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How is the gut involved in sleep?

Updated: Sep 14, 2021

Gut-Brain axis
ID: The Gut-Brain Axis. A smiling gut and brain with bi-directional arrows showing the bi-directional signaling between the two.

The precursor to our sleep hormone melatonin is serotonin which is mostly produced in the gut!

Whilst serotonin made in the gut has limited access to the brain, it still appears to influence brain function and sleep...

Dysregulated gut levels of serotonin can influence sleep and contribute to mental health disorders including anxiety and depression.

The gut bug Akkermansia is involved in the systemic regulation of serotonin levels... it releases molecules (EV’s) which have access to the brain and can increase brain levels of serotonin. In a recent animal study, increased concentrations of Akkermansia in the gut increased serotonin levels in the brain!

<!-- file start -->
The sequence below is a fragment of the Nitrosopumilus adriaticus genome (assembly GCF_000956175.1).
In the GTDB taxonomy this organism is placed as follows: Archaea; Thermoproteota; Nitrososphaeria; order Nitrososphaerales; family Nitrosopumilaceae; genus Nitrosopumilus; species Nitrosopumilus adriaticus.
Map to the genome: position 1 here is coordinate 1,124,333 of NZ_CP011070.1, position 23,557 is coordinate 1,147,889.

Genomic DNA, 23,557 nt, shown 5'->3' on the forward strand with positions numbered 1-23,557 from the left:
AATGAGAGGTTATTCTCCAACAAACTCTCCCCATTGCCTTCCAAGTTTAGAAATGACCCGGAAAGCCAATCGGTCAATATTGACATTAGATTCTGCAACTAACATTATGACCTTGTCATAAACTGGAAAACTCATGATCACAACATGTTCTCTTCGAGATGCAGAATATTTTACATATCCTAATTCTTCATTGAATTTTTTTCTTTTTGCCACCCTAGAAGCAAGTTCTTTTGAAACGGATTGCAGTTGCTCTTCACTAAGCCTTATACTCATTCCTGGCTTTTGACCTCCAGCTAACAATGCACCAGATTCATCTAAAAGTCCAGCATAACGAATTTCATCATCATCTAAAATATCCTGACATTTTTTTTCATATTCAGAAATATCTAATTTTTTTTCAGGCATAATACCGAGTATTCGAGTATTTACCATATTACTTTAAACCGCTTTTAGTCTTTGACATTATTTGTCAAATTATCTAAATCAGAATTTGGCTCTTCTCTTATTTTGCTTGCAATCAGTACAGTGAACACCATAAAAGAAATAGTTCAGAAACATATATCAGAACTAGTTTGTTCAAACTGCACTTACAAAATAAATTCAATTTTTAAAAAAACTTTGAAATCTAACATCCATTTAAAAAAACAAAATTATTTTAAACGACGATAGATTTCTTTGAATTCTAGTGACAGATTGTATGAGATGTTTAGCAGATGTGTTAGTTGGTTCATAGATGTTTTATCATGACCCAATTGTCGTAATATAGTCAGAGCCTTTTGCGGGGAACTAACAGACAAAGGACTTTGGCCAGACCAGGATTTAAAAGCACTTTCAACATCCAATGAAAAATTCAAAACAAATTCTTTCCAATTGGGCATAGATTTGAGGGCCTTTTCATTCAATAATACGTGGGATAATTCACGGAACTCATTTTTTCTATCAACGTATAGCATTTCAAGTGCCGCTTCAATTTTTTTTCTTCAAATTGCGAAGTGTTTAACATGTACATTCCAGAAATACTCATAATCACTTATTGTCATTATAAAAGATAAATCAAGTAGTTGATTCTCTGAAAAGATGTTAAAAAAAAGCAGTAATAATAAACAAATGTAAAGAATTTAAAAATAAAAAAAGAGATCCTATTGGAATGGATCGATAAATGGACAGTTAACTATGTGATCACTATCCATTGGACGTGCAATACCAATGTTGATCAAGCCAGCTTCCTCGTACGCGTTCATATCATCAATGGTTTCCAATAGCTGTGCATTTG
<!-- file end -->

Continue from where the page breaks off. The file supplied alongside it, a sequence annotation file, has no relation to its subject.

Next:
Akkermansia EV’s did so by altering gene expression in the brain to enhance serotonin production.

(Yaghoubfar et al., 2020)

How to increase Akkermansia in the gut to support sleep and mood?

🌱 Eat a fibre rich diet diverse in colourful plant foods

🧄 Increase prebiotic fructo-oligosaccharides (FOS) in the diet e.g. onion, garlic, asparagus, chicory and banana

🍎 Eat red apples – the skin contains a polyphenol which Akkermansia love!


Yaghoubfar, R., Behrouzi, A., Ashrafian, F., Shahryari, A., Moradi, H. R., Choopani, S., Hadifar, S., Vaziri, F., Nojoumi, S. A., Fateh, A., Khatami, S., & Siadat, S. D. (2020). Modulation of serotonin signaling/metabolism by Akkermansia muciniphila and its extracellular vesicles through the gut-brain axis in mice. Scientific Reports, 10(1).


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